All Things Considered
All Things Considered
Monday, October 28, 2013

Minnesota Public Radio Stories


National Public Radio Stories

  • More Technical Issues For Obamacare, But Good News For Medicare
    After yet more problems over the weekend, HealthCare.gov, the federal site for people to buy insurance through the Affordable Care Act, seems to be making incremental improvements. Probably the best news on the health care front is that premiums for Medicare will not increase next year.
  • NSA Spying Draws Focus To Decades-Old Intelligence Pact
    Widening revelations about NSA spying now include allegations that the U.S. is collecting data on millions of citizens in countries such as Spain and France and has spied on the leaders of some 35 allies. The scandal is drawing attention to an intelligence-sharing agreement known as Five Eyes between the U.S., U.K., Canada, Australia and New Zealand. Audie Cornish speaks with ambassador John Negroponte, chairman of the board of the Intelligence and National Security Alliance and the former director of national intelligence under George W. Bush.
  • 'News Of The World' Phone Hacking Trial Gets Started In London
    Monday was day one of The News of the World phone hacking scandal trial in London. Among others, two former editors of the now-defunct tabloid — Andy Coulson and Rebecca Brooks — have been charged with a raft of offences, including some that carry a prison sentence.
  • Marcia Wallace, Of 'Simpsons' And 'Newhart Show' Fame, Dies
    Marcia Wallace has died at the age of 70. She was best known for her voice work as fourth-grade teacher Edna Krabappel on The Simpsons and as the wisecracking secretary on The Bob Newhart Show.
  • Brazil's Restrictions On Abortion May Get More Restrictive
    Latin America has some of the most restrictive anti-abortion laws in the world. Many countries in the region have a total ban. In Brazil, abortion is illegal, but there are some exceptions. A new bill is trying to roll those exceptions back.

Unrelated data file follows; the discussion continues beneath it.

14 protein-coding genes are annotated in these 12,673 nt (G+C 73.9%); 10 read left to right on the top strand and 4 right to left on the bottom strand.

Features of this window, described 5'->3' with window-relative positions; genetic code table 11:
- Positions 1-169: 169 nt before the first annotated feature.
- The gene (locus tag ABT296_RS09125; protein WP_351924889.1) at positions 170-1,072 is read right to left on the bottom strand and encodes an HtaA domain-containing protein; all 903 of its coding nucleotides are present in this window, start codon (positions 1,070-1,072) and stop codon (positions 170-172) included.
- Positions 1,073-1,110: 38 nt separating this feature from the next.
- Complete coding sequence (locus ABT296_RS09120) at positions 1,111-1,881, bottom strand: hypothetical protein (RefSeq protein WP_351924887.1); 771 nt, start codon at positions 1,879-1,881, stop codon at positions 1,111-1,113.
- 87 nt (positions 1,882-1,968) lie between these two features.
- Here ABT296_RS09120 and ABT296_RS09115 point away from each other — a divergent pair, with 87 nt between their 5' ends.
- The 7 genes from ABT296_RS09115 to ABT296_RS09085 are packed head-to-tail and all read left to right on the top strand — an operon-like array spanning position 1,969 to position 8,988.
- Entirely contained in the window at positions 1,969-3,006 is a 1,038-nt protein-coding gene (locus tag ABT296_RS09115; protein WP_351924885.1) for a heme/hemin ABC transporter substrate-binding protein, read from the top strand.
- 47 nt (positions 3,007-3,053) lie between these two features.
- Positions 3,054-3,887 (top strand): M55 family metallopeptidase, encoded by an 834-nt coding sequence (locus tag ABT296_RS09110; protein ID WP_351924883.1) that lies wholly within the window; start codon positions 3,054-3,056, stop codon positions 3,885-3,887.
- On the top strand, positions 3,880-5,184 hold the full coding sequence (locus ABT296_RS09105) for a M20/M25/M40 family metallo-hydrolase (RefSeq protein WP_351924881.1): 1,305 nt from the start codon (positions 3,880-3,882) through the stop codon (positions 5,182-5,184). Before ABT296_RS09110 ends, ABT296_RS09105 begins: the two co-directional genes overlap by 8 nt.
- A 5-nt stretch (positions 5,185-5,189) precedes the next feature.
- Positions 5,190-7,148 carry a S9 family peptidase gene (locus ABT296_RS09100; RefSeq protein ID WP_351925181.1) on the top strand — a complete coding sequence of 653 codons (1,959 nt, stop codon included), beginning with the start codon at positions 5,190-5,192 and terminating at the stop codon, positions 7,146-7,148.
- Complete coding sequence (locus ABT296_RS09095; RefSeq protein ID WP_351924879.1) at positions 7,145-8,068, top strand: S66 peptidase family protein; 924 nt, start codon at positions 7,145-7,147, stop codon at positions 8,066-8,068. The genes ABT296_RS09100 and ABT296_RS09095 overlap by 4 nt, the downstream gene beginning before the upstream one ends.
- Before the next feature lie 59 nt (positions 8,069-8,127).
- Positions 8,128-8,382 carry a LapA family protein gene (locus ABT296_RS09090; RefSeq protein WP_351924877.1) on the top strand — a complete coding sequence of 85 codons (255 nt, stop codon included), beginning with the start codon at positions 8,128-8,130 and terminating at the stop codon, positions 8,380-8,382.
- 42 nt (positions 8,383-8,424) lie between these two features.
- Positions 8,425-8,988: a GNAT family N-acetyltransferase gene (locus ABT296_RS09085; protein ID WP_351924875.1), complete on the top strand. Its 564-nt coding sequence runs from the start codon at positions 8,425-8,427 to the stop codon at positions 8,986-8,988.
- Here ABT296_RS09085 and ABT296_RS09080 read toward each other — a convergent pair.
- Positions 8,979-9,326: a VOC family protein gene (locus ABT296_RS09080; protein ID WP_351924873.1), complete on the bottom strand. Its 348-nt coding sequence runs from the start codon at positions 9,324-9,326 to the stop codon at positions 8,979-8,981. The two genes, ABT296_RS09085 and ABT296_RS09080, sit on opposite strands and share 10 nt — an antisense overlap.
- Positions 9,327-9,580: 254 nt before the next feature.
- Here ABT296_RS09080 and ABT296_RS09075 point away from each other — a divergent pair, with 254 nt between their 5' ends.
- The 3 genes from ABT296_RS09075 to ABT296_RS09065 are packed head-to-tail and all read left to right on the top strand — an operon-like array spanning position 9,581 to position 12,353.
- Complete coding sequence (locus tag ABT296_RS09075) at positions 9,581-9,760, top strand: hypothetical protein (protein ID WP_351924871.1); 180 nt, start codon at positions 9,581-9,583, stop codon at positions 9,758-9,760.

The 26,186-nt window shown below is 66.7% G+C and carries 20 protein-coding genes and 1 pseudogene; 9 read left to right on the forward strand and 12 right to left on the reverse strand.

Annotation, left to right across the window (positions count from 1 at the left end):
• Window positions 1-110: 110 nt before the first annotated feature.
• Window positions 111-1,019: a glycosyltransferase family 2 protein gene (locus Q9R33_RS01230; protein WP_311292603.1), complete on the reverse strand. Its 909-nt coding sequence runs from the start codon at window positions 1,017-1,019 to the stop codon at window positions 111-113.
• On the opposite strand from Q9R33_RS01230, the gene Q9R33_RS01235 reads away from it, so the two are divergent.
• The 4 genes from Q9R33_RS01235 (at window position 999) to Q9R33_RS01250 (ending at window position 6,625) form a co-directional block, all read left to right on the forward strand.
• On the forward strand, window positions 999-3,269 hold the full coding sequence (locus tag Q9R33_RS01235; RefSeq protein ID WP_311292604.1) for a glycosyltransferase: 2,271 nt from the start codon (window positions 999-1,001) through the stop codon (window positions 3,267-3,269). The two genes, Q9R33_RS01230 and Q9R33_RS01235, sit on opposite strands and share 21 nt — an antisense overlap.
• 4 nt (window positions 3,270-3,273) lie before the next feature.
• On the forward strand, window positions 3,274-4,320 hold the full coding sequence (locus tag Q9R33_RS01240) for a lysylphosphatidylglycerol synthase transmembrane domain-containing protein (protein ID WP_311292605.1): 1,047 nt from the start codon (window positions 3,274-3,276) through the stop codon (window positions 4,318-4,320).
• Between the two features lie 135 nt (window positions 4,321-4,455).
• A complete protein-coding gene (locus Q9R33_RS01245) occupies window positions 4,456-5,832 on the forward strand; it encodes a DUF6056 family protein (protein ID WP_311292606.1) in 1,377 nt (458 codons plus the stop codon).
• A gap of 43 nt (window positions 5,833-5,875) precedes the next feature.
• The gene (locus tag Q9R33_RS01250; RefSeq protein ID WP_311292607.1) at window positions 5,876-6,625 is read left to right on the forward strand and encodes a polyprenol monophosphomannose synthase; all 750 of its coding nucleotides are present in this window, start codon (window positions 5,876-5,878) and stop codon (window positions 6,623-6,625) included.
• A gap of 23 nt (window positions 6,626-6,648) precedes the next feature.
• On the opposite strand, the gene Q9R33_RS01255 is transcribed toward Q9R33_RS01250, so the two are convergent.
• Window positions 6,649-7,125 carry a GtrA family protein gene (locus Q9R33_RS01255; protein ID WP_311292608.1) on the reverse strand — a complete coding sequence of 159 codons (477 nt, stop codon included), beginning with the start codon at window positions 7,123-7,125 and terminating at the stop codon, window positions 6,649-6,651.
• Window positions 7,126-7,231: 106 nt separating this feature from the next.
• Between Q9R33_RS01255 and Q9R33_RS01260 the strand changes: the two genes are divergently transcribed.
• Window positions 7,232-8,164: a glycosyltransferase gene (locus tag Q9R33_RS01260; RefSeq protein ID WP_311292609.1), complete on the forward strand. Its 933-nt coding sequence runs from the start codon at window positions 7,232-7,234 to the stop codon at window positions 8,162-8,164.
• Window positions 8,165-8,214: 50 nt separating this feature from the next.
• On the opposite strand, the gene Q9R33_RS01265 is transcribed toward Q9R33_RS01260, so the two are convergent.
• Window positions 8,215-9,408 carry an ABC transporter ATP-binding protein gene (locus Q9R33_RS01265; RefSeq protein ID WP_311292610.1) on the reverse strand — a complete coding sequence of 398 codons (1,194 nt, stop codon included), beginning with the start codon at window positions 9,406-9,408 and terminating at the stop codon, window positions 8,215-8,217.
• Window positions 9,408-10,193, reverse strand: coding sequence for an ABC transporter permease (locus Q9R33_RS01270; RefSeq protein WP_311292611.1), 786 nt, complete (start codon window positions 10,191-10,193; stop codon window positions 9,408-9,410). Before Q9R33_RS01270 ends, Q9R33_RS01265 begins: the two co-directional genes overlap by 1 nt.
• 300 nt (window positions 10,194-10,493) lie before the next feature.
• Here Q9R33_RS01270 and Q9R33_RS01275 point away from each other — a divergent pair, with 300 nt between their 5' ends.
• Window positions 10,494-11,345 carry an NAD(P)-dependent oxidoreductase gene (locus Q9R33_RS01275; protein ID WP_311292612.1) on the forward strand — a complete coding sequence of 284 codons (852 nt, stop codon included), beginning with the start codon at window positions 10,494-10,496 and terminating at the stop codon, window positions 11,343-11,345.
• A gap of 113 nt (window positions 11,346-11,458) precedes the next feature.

• 'Gate' Opens To Bloody And Raucous 17th Century England
    Jeanette Winterson's The Daylight Gate follows the witches and outcasts of 17th century England. The titular gate is a portal to hell — but England itself has become hellish for persecuted Catholics.
  • For Digital Natives, Childhood May Never Be The Same
    Our children these days might be called digital natives, kids who grow up surrounded by and immersed in digital media. How does that affect childhood? How might it affect their adulthood? This week All Tech Considered kicks off a week of stories about kids and technology.
  • What You Need To Know About Babies, Toddlers And Screen Time
    Researchers are still learning about the effects of touch-screens on kids. But scientists say that certain kinds of screen time, involving interaction with other people, can help youngsters learn.
  • Turkish Cease-Fire With Kurish Militants Hangs By A Thread
    A tenuous peace process between Kurdish fighters and Turkey's military is hanging by a thread, according to Kurdish officials. Militant Kurdistan Workers' Party commanders in northern Iraq say they're ready to resume attacks in southeastern Turkey if the government doesn't accelerate the implementation of civil and political reforms long sought by Turkish Kurds. After nearly a year of peace, the cease-fire could collapse — and would be quite hard to restore, analysts say.
  • Penn State To Pay Nearly $60 Million To Sandusky Abuse Victims
    Officials at Pennsylvania State University say the school will pay almost $60 million to 26 men over their claims that former assistant football coach Jerry Sandusky sexually abused them.

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